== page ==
Steve Coleman And Five Elements The Mancy Of Sound Pi | Steve Coleman (as), Jonathan Finlayson (t), Tim Albright (tb), Thomas Morgan (b), Jen Shyu (v), Tyshawn Sorey, Marcus Gilmore (d), and Ramon Gracia Perez (perc). Rec. 2007 Although jazz guide books invariably flag up Steve Coleman’s unorthodox approaches to meter and rhythm, it is worth noting that the Chicago alto saxophonist has been extending what might be called Afro-Latin jazz since his debut three decades ago. His comprehensive research of Yoruba philosophy as well as music has produced a signature sound that is not entirely disconnected from Dizzy Gillespie and Chano Pozo’s 1940s innovations but is significantly more enigmatic and ancestral. It’s as if Coleman conceives of newness by way of fathomless oldness, of concepts that reach as far back as possible, and on this set, recorded in 2007, the sense of fraught, dawn-of-time ritualism is marked. Curt, compressed basslines jockey with percussion patterns that stumble forward rather than land rigidly on a designated beat to give the sevenpiece band a firm, flexible chassis, but it is Coleman’s sax, Jonathan Finlayson’s trumpet, Tim Albright’s trombone and Jen Shyu’s voice that make the strongest impact. They act as overlapping or concentric circles – as befits the diagram on the album sleeve – that rotate around a central tonal idea, playing flicker-like phrases that are often unsettlingly, eerily dissonant. Shyu’s role is absolutely crucial as her mostly wordless timbres, loosely evoking Jeanne Lee or Lauren Newton, make her a piercing, flute-like presence in the midst of the heavier brass, and that brings balance to the dynamic range. Coleman’s music can be overwhelmingly dense and Shyu infuses air and light. If she excels on ‘Odu Ifa’, the song cycle based on Yoruba divination, then the album’s lengthy closer, ‘Noctiluca’, which features the leader’s most measured, incisive soloing, makes an essential point: as closely tied to non-western folklore as Coleman’s music is, it draws greatly on European religious and classical traditions, be they Gregorian chants or opera. These forms are astutely integrated (horns frequently imply a 3/4 flutter without waltzing per se, vocals suggest sanctity without being sacred), confirming that Steve Coleman’s ultimate value to modern creative music lies as much in the considerable breadth as well as depth of the historical sources that he constantly channels. Kevin Le Gendre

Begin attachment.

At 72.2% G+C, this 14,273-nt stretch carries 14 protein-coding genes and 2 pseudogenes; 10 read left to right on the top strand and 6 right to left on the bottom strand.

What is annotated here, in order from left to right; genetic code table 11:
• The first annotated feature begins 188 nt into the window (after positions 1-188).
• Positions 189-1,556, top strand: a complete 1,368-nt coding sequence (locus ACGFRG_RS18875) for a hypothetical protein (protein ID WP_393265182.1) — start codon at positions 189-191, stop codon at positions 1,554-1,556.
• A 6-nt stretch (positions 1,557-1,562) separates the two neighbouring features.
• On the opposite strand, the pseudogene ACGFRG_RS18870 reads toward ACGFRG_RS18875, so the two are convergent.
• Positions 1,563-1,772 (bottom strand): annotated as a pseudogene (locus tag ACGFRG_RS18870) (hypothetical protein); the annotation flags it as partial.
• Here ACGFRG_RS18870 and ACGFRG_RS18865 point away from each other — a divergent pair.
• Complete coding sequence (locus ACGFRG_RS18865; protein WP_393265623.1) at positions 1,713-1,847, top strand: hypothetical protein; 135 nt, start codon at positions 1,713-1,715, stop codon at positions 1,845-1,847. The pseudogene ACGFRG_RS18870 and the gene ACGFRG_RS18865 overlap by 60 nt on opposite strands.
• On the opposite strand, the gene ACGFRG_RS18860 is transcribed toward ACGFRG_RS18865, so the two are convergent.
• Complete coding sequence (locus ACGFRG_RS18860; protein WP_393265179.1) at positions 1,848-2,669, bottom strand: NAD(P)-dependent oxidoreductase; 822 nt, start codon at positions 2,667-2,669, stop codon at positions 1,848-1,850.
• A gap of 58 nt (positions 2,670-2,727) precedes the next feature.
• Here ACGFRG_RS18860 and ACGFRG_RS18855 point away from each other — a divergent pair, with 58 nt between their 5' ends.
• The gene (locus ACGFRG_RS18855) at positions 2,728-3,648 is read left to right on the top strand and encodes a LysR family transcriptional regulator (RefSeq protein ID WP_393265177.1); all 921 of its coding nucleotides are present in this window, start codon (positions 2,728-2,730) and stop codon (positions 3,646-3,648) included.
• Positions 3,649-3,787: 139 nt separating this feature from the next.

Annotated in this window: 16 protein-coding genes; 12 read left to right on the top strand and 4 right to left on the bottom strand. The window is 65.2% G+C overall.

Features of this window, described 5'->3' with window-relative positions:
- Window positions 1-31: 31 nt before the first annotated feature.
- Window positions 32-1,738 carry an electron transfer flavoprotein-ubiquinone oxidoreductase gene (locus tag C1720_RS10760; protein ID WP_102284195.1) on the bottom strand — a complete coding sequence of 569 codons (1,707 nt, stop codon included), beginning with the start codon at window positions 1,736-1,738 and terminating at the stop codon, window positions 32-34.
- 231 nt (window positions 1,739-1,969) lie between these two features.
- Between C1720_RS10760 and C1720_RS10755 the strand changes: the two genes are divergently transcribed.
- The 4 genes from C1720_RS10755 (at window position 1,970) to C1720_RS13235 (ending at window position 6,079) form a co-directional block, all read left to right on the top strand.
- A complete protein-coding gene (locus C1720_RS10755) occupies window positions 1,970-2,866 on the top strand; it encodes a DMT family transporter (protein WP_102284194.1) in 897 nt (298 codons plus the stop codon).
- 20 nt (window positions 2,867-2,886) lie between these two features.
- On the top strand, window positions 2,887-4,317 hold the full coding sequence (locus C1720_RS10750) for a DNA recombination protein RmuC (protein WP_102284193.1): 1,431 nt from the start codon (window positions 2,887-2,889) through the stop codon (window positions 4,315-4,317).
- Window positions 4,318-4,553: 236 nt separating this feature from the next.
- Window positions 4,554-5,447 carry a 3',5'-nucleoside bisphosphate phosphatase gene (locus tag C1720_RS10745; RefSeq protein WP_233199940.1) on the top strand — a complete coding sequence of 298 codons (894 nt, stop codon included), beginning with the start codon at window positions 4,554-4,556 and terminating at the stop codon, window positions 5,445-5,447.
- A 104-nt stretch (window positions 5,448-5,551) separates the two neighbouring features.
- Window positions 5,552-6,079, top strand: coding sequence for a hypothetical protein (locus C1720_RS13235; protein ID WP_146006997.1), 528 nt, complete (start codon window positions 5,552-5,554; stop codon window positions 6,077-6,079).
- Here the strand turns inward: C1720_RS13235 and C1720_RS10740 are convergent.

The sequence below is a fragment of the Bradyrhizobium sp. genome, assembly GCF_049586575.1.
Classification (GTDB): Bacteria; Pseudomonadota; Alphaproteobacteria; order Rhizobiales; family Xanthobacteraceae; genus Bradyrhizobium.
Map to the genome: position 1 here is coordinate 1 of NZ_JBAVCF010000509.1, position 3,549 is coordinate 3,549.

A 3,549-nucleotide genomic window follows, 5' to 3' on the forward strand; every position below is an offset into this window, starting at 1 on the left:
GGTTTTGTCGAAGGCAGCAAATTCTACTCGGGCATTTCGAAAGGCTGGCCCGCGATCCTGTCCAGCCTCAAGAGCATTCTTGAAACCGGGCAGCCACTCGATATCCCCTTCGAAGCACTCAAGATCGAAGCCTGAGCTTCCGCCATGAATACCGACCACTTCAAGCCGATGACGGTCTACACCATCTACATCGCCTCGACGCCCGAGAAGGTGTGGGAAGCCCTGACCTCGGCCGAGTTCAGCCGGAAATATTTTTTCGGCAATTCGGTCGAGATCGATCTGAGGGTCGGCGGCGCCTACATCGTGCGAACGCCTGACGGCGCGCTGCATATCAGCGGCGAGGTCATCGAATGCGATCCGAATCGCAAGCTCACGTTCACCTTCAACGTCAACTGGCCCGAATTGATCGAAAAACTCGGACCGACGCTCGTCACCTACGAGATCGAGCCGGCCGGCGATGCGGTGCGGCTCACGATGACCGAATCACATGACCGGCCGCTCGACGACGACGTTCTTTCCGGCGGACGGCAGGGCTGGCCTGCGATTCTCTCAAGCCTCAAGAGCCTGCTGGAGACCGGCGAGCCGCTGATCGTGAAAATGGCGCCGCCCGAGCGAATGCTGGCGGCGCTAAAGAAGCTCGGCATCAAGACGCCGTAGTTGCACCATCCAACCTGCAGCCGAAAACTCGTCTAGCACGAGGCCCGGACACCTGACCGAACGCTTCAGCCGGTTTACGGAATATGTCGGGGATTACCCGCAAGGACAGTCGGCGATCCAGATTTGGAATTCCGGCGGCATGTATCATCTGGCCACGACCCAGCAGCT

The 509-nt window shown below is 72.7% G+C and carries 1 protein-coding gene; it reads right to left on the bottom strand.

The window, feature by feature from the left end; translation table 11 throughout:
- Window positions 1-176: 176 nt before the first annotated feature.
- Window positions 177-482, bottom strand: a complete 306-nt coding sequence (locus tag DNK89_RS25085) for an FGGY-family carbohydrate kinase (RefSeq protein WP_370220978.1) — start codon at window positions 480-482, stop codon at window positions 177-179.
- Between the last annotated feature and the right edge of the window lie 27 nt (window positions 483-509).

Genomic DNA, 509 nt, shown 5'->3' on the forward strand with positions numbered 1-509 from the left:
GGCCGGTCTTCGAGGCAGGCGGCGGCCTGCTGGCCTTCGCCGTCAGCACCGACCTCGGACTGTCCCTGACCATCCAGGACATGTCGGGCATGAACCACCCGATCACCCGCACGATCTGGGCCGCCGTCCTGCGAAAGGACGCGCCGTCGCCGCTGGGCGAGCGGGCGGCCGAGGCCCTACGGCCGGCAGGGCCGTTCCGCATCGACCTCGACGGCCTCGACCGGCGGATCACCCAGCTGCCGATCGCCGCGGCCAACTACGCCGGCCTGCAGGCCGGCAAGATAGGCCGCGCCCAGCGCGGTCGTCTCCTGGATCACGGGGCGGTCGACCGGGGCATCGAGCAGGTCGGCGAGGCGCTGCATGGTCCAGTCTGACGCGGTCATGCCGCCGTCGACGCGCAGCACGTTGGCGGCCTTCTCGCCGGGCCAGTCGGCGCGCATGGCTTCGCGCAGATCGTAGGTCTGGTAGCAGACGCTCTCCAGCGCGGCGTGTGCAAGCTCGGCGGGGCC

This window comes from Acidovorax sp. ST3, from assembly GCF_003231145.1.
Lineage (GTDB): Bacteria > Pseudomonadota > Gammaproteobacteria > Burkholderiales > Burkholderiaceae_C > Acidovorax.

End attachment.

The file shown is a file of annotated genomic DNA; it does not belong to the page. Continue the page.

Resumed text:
Bill Frisell All We Are Saying Savoy Jazz SVY 17386 | Bill Frisell (g), Greg Leisz (steel g) (g), Jenny Scheinman (vln), Tony Scherr (b) and Kenny Wollesen (d). Rec. date not stated What luxury to be awash in so many Frisell recordings, especially as he’s tapped such rich musical veins of late. In contrast to the complex intimacies of his recent 858 Quartet release, All We Are Saying is a love song to one of Frisell’s all time heroes, John Lennon. The quintet play the songs with little adornment, allowing those unforgettable tunes to ring through. There’s an elegiac ‘Beautiful Boy’, a swoonful ‘Julia’ but the album is no exercise in nostalgia. For Frisell, Lennon is a living artist, his ambiguities and soul searching, let alone ethical struggles partly reflected in the guitarist’s own constant questing. So ‘Revolution’ crackles and sparks, ‘Come Together’ is decidedly eerie and the darkness of ‘Mother’ isn’t avoided. But it’s the early extraordinary songs, ‘You’ve Got To Hide Your Love Away’ and a tear jerking ‘In My Life’ that stay with you long after the CDs slid back into the sleeve. Andy Robson

36 NOVEMBER11 // Jazzwise